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DVD Review: Shaun the Sheep – Sheep on the Loose

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Did you know that baby sheep use a paci? How about that pigs are hoodlums? Did you also know that sheep enjoy the fair, complete with cotton candy and silly photographs? If you didn’t, well you haven’t experienced the wonderfully humorous world of Shaun the Sheep!

From Aardman Studios, the creators of Wallace & Gromit, comes the silly antics of Shaun and his fellow sheep, as well as other mischievous animals on the farm, including the “in charge” sheepdog. For those not familiar, please allow me to introduce you to some of the wily characters! There is, of course, Shaun, who is a sheep on the lookout for fun and adventure; Shirley, the sheep, who really likes to eat; Timmy, the sweet little pacifier-sucking sheep; Bitzer, the sheepdog, who is in charge of the farm and always trying to clean up after trouble-making fun; the Farmer who, to be quite honest, doesn’t have a clue; and then, of course, the trouble-making pigs and the always-ready-for-fun flock of sheep. Believe me, this is not your average, everyday farm.

Shaun the Sheep: Sheep on the Loose is my first adventure into this crazy little farm world. I have to admit that the first episode, titled “Sheep on the Loose,” did not really do it for me, or reach out and grab me. However, as the episodes progressed, I began to enjoy the antics more and more. The one episode that stands out in my mind as a favorite is “Saturday Night Shaun.” This clip is complete with moving and groovy dancing and partying sheep. Then the pigs come in to crash the party and end up putting an end to the fun, but not before strutting their stuff with some break-dancing — yes, I did indeed say break-dancing pigs. Of course we have the farmer hearing the ruckus and checking out the barn, but mysteriously, every time he goes to open the barn door, all that is visible are sleeping sheep. Those are some downright smart sheep!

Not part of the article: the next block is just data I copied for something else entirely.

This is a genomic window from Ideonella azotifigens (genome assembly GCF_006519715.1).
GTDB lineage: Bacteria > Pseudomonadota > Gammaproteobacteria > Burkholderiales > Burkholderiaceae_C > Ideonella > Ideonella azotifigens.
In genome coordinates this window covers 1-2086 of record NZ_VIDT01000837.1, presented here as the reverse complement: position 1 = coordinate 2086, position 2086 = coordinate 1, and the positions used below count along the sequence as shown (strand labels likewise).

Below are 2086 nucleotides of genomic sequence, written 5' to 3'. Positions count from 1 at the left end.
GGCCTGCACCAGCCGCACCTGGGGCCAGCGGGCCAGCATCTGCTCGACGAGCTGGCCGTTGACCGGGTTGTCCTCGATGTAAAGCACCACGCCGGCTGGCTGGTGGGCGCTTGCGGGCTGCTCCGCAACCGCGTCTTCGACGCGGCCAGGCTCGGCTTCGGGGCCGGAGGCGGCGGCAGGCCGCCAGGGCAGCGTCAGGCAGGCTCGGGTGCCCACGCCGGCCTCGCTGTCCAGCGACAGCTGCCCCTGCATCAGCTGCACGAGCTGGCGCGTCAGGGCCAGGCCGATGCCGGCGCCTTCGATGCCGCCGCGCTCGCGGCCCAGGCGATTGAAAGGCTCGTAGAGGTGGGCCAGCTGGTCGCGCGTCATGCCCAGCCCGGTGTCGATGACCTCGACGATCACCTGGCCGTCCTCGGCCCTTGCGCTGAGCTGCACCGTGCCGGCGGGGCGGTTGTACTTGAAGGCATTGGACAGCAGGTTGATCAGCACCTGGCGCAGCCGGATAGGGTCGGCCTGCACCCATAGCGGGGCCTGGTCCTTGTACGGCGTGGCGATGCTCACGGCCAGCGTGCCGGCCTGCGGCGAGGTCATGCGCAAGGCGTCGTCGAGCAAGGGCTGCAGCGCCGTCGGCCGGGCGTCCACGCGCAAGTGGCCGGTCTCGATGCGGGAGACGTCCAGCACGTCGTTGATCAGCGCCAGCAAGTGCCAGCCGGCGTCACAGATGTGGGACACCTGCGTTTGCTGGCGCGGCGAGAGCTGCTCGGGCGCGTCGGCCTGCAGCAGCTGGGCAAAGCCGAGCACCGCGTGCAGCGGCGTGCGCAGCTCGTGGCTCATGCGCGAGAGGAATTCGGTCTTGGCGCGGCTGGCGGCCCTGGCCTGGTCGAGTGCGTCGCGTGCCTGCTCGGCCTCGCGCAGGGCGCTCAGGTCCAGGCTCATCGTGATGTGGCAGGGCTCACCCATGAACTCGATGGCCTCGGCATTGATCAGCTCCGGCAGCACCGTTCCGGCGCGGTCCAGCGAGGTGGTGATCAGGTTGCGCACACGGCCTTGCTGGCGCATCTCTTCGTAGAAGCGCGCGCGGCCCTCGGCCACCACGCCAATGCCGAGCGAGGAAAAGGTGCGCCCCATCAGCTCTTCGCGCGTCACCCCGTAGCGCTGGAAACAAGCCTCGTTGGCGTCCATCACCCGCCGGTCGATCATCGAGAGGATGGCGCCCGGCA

For fans of silent animation, this will be a perfect fit. In the beginning, I was reminded of Tom & Jerry, not because of the cat/mouse chasing, but the simple fact that most of the episodes rely on the visual aspects of comedy, rather than the verbal aspects. There are a few grunts and groans throughout, but that is the extent of the vocal talent.

From an adult perspective, I was not overly blown away by Shaun the Sheep, however my 7-year-old daughter enjoyed it and when I asked my almost 3-year-old son if he liked it, I received a nod and an “uh-huh.” There were indeed many giggles and much laughter (yes, even a bit from mom). With that being said, I feel that Sheep on the Loose is great for the younger crowd and parents will not be overly pained watching along.

Along with the six episodes of Shaun and his friends’ adventures, there is a truly delightful bonus segment that shows the making of the characters and the set for Shaun the Sheep. My daughter had asked me not too long ago how they made claymation movies and though I tried to explain it, actually viewing the process was perfect. I have to say that the business of claymation filmmaking must require great reserves of patience. The process is painstaking — a slight movement of the figures and then photographing it twelve times will equal one second of footage. It would drive me crazy! Insanity!

With that being said, Shaun the Sheep: Sheep on the Loose is an entertaining video for young children as well as many adults. With a total running time of 39 minutes, this is a fairly quick watch and will lead to the pushing of replay quite often.

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About April Pohren